Ed Horan

Members
  • Content Count

    11
  • Joined

  • Last visited

Everything posted by Ed Horan

  1. Just a quick update on my original posting. Bought a cheap Jacobs chuck with an adapter to make the drill functional. The drill has cleaned up really well. For something that has laid around unused for the last 60+ years, it surprised me as to how well it works. There's a little wear in the quill, but all things considered, with about .005 run out, it could go back to work. I just need to find a proper table for it.
  2. Unfortunately, the badge on top is the only printed thing on the blower.
  3. Hmmm. Good question. Will get back to you on that after I go look.
  4. I'm asking if anyone has any idea how old, and where in N.Y. this blower pictured below was made. It's obviously been restored, with new belts. Seems to work OK, with a little run out on the fan shaft. Had to turn 2 shaft bushings 180 degrees as the oil holes were facing down instead of up. Any thoughts welcome. Ed I forgot to add that all my searches wanted to drop the z in Enterprize and spell correctly with an S
  5. Thanks for being patient with me and helping me to work through it. The feed advance is a little more involved than I thought. You set me straight. Glad I found this site.
  6. Update and Thanks. I was back at it today and have some better photos. Thanks to all who helped. ThomasPowers provided some good advice. I didn't fully understand how the advance portion worked, and his hint at engaging the pawl helped. After an overnight soak of PB Blast, everything freed up and worked as it's supposed to. I spent about 2 hours today putting the drill though it's paces with no work and all is well. We now have a working piece on display. It will be up to the committee to decide how much of a restoration, if any, will be done. I personally like the 100 years of accumulated grime look. I do intend to clean up the shafts and re-lubricate everything with good oil. The drill will available now for our resident carpenter when his batteries for his drill run down. All that has to be done to put it to work is find a Jacobs chuck. A final thought. While oiling around today, I noticed that the crank handle shaft appears to have been shortened, so the drill may have had pulleys to receive power from a line shaft earlier in it's life.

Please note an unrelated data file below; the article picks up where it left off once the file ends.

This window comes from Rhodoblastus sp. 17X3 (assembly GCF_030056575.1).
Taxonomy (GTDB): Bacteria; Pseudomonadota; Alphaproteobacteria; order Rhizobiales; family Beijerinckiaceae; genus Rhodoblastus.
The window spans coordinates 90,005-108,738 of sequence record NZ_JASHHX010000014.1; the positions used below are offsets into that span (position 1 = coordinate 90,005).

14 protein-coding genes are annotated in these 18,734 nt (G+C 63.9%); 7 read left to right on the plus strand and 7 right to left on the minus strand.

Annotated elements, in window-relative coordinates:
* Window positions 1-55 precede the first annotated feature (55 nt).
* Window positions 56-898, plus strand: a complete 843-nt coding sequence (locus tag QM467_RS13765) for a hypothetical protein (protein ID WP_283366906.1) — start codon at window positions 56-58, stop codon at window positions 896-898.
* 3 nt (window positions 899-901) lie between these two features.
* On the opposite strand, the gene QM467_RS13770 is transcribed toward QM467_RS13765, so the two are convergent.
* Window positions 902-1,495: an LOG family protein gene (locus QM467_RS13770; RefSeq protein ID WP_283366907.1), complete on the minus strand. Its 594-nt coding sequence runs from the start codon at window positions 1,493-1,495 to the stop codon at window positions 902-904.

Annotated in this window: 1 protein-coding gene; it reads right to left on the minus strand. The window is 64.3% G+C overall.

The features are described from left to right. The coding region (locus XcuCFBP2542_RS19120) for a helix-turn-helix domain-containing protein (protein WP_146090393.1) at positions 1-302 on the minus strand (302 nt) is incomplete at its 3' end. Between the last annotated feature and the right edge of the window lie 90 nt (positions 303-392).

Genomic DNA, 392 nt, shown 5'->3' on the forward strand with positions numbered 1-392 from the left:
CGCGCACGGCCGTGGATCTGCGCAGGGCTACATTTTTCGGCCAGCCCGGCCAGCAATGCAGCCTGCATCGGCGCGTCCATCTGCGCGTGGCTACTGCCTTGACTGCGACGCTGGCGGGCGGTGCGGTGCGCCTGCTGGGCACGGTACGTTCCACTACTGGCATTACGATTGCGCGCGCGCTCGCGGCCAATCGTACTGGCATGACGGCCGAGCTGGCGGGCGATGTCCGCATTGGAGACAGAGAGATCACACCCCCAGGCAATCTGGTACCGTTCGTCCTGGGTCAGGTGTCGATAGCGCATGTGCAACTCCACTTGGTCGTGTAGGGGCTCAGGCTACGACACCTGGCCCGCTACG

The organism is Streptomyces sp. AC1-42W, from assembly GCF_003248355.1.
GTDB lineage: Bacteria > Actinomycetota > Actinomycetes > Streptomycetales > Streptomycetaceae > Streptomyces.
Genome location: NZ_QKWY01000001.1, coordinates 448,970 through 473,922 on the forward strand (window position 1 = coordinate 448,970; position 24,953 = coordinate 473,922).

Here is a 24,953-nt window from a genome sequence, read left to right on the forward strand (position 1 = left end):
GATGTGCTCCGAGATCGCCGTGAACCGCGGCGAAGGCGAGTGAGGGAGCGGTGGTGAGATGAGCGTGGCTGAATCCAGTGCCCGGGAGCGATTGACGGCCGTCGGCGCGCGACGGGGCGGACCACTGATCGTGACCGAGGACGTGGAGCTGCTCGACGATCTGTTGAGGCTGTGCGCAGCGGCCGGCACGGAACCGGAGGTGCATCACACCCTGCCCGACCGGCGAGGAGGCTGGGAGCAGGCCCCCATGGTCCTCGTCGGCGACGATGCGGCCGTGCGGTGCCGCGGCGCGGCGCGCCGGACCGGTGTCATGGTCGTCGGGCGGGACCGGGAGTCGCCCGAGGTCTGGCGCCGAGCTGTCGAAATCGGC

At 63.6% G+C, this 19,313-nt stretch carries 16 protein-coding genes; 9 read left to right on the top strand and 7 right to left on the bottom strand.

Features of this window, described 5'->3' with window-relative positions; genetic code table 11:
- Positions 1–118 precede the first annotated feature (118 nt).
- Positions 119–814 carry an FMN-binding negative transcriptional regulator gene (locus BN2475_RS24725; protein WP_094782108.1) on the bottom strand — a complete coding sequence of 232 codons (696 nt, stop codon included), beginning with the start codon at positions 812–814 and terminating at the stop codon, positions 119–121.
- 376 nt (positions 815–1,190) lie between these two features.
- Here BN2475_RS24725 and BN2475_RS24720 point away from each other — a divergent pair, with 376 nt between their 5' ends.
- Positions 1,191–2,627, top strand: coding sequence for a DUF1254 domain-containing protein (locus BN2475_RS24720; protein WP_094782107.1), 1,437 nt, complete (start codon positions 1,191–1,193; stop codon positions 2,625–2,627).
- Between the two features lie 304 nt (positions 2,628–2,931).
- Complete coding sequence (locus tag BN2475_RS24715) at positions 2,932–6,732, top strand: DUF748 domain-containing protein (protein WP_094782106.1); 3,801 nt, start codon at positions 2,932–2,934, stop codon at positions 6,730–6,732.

7. Thanks Kozzy. My drill is similar to the one on the right in the ad. I think mine might be a later version, as it has a cast shield to cover the transmission gears, and my drill's quick feed lever is much like the one in the 200 video. My drill apparently was bought hand feed only, as the shaft that would mount the double pulley isn't long enough.
  8. Thanks. It's soaking as I write this. The penetrating oil really helped this morning. I watched a video about a 200 and that's what brought me here. My drill is a bit different than a 200. My drill has a horizontal flywheel on top of it, and my advance linkage is different than the one in the video. The drill I'm dealing with appears to be a bigger drill The search function here didn't bring up what I typed in, so I'll try your suggestion. Thanks. P.S. Found the video: http://www.theironforgefire.com/post/restoration-of-champion-no-200-drill-press-7125627?pid=1286596334#post1286596334
  9. Yes. The problem appears to be below that in the housing that the screw goes through. I couldn't get the engagement wheel,below the pawl wheel, to work. I'm assuming that with the lower wheel engaged, the screw advance shaft should turn with the drill shaft. If I'm wrong, let me know.
  10. Hello everyone, This is my first post, so take it easy with me, Lol! I belong to a local Town heritage committee and we're working on a permanent blacksmith display. We are well along in our procurement of tools, and have a Champion 203 post drill mounted up. It's a big drill, and I'm unable to find pictures online of a press like that. The drill is almost complete, lacking a table. It was going to be a non-working display, but after giving it a good look, everything appears to be there, just stuck from years of neglect, and probably laying on the floor. It has an automatic advance mechanism that doesn't appear to engage when the wheel is turned. The cam, rod and lever are present and function. My question is how complicated is to take down clean and inspect that part of the drill. I've posted 3 photos which aren't very good, but will help me to reassemble the advance linkage after I clean it up. Any advice welcome, Thanks in advance. Ed Horan